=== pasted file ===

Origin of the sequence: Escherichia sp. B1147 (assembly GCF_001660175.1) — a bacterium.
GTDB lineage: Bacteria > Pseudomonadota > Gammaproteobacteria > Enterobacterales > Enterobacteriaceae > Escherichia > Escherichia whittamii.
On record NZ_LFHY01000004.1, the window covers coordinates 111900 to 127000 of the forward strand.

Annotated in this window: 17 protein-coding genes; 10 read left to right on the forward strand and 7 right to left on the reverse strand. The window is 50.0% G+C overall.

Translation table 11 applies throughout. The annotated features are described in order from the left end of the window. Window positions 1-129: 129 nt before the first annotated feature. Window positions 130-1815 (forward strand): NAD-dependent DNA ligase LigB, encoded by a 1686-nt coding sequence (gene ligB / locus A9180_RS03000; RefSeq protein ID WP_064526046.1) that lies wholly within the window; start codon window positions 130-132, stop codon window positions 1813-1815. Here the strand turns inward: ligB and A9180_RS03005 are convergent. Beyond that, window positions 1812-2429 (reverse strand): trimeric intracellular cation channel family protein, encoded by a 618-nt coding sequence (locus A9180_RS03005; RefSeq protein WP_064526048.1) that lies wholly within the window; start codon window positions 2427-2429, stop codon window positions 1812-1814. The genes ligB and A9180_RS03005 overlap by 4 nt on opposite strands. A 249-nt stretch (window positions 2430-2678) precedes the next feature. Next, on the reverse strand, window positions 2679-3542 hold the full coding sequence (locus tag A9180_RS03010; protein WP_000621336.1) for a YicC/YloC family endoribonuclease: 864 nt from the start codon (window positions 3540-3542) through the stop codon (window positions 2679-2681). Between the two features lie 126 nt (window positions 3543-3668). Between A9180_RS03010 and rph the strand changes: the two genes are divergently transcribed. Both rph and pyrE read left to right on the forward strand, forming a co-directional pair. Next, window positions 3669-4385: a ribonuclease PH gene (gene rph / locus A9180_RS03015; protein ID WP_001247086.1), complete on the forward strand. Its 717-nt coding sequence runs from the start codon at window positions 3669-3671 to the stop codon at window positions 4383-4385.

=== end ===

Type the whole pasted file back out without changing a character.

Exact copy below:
Origin of the sequence: Escherichia sp. B1147 (assembly GCF_001660175.1) — a bacterium.
GTDB lineage: Bacteria > Pseudomonadota > Gammaproteobacteria > Enterobacterales > Enterobacteriaceae > Escherichia > Escherichia whittamii.
On record NZ_LFHY01000004.1, the window covers coordinates 111900 to 127000 of the forward strand.

Annotated in this window: 17 protein-coding genes; 10 read left to right on the forward strand and 7 right to left on the reverse strand. The window is 50.0% G+C overall.

Translation table 11 applies throughout. The annotated features are described in order from the left end of the window. Window positions 1-129: 129 nt before the first annotated feature. Window positions 130-1815 (forward strand): NAD-dependent DNA ligase LigB, encoded by a 1686-nt coding sequence (gene ligB / locus A9180_RS03000; RefSeq protein ID WP_064526046.1) that lies wholly within the window; start codon window positions 130-132, stop codon window positions 1813-1815. Here the strand turns inward: ligB and A9180_RS03005 are convergent. Beyond that, window positions 1812-2429 (reverse strand): trimeric intracellular cation channel family protein, encoded by a 618-nt coding sequence (locus A9180_RS03005; RefSeq protein WP_064526048.1) that lies wholly within the window; start codon window positions 2427-2429, stop codon window positions 1812-1814. The genes ligB and A9180_RS03005 overlap by 4 nt on opposite strands. A 249-nt stretch (window positions 2430-2678) precedes the next feature. Next, on the reverse strand, window positions 2679-3542 hold the full coding sequence (locus tag A9180_RS03010; protein WP_000621336.1) for a YicC/YloC family endoribonuclease: 864 nt from the start codon (window positions 3540-3542) through the stop codon (window positions 2679-2681). Between the two features lie 126 nt (window positions 3543-3668). Between A9180_RS03010 and rph the strand changes: the two genes are divergently transcribed. Both rph and pyrE read left to right on the forward strand, forming a co-directional pair. Next, window positions 3669-4385: a ribonuclease PH gene (gene rph / locus A9180_RS03015; protein ID WP_001247086.1), complete on the forward strand. Its 717-nt coding sequence runs from the start codon at window positions 3669-3671 to the stop codon at window positions 4383-4385.